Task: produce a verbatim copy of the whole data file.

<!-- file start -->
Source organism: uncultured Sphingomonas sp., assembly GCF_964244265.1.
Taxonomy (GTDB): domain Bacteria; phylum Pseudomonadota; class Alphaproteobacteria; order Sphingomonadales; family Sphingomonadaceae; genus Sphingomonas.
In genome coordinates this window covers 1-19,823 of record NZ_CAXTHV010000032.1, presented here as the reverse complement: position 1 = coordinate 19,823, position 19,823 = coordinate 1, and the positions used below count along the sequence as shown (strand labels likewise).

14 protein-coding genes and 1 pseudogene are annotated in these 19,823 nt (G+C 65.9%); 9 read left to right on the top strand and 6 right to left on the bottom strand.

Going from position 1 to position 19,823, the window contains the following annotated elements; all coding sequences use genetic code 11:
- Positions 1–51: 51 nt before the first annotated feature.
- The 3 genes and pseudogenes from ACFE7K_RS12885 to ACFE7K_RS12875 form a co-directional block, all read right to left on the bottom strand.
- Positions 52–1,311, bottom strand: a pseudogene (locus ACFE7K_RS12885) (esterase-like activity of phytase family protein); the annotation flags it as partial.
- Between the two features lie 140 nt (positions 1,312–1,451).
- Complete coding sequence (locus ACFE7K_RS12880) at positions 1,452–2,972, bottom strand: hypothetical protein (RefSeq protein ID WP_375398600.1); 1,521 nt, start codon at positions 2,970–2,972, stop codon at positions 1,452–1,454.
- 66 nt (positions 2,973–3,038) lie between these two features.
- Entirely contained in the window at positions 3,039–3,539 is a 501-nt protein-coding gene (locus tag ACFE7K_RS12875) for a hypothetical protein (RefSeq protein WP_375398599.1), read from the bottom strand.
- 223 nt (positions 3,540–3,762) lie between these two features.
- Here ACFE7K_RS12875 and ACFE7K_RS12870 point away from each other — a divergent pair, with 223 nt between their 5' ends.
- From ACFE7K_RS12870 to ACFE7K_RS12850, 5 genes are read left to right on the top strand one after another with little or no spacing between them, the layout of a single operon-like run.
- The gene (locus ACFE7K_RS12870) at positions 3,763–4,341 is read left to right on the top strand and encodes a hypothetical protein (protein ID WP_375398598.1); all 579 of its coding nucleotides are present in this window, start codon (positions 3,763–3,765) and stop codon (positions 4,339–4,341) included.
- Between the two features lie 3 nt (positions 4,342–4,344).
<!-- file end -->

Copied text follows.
Source organism: uncultured Sphingomonas sp., assembly GCF_964244265.1.
Taxonomy (GTDB): domain Bacteria; phylum Pseudomonadota; class Alphaproteobacteria; order Sphingomonadales; family Sphingomonadaceae; genus Sphingomonas.
In genome coordinates this window covers 1-19,823 of record NZ_CAXTHV010000032.1, presented here as the reverse complement: position 1 = coordinate 19,823, position 19,823 = coordinate 1, and the positions used below count along the sequence as shown (strand labels likewise).

14 protein-coding genes and 1 pseudogene are annotated in these 19,823 nt (G+C 65.9%); 9 read left to right on the top strand and 6 right to left on the bottom strand.

Going from position 1 to position 19,823, the window contains the following annotated elements; all coding sequences use genetic code 11:
- Positions 1–51: 51 nt before the first annotated feature.
- The 3 genes and pseudogenes from ACFE7K_RS12885 to ACFE7K_RS12875 form a co-directional block, all read right to left on the bottom strand.
- Positions 52–1,311, bottom strand: a pseudogene (locus ACFE7K_RS12885) (esterase-like activity of phytase family protein); the annotation flags it as partial.
- Between the two features lie 140 nt (positions 1,312–1,451).
- Complete coding sequence (locus ACFE7K_RS12880) at positions 1,452–2,972, bottom strand: hypothetical protein (RefSeq protein ID WP_375398600.1); 1,521 nt, start codon at positions 2,970–2,972, stop codon at positions 1,452–1,454.
- 66 nt (positions 2,973–3,038) lie between these two features.
- Entirely contained in the window at positions 3,039–3,539 is a 501-nt protein-coding gene (locus tag ACFE7K_RS12875) for a hypothetical protein (RefSeq protein WP_375398599.1), read from the bottom strand.
- 223 nt (positions 3,540–3,762) lie between these two features.
- Here ACFE7K_RS12875 and ACFE7K_RS12870 point away from each other — a divergent pair, with 223 nt between their 5' ends.
- From ACFE7K_RS12870 to ACFE7K_RS12850, 5 genes are read left to right on the top strand one after another with little or no spacing between them, the layout of a single operon-like run.
- The gene (locus ACFE7K_RS12870) at positions 3,763–4,341 is read left to right on the top strand and encodes a hypothetical protein (protein ID WP_375398598.1); all 579 of its coding nucleotides are present in this window, start codon (positions 3,763–3,765) and stop codon (positions 4,339–4,341) included.
- Between the two features lie 3 nt (positions 4,342–4,344).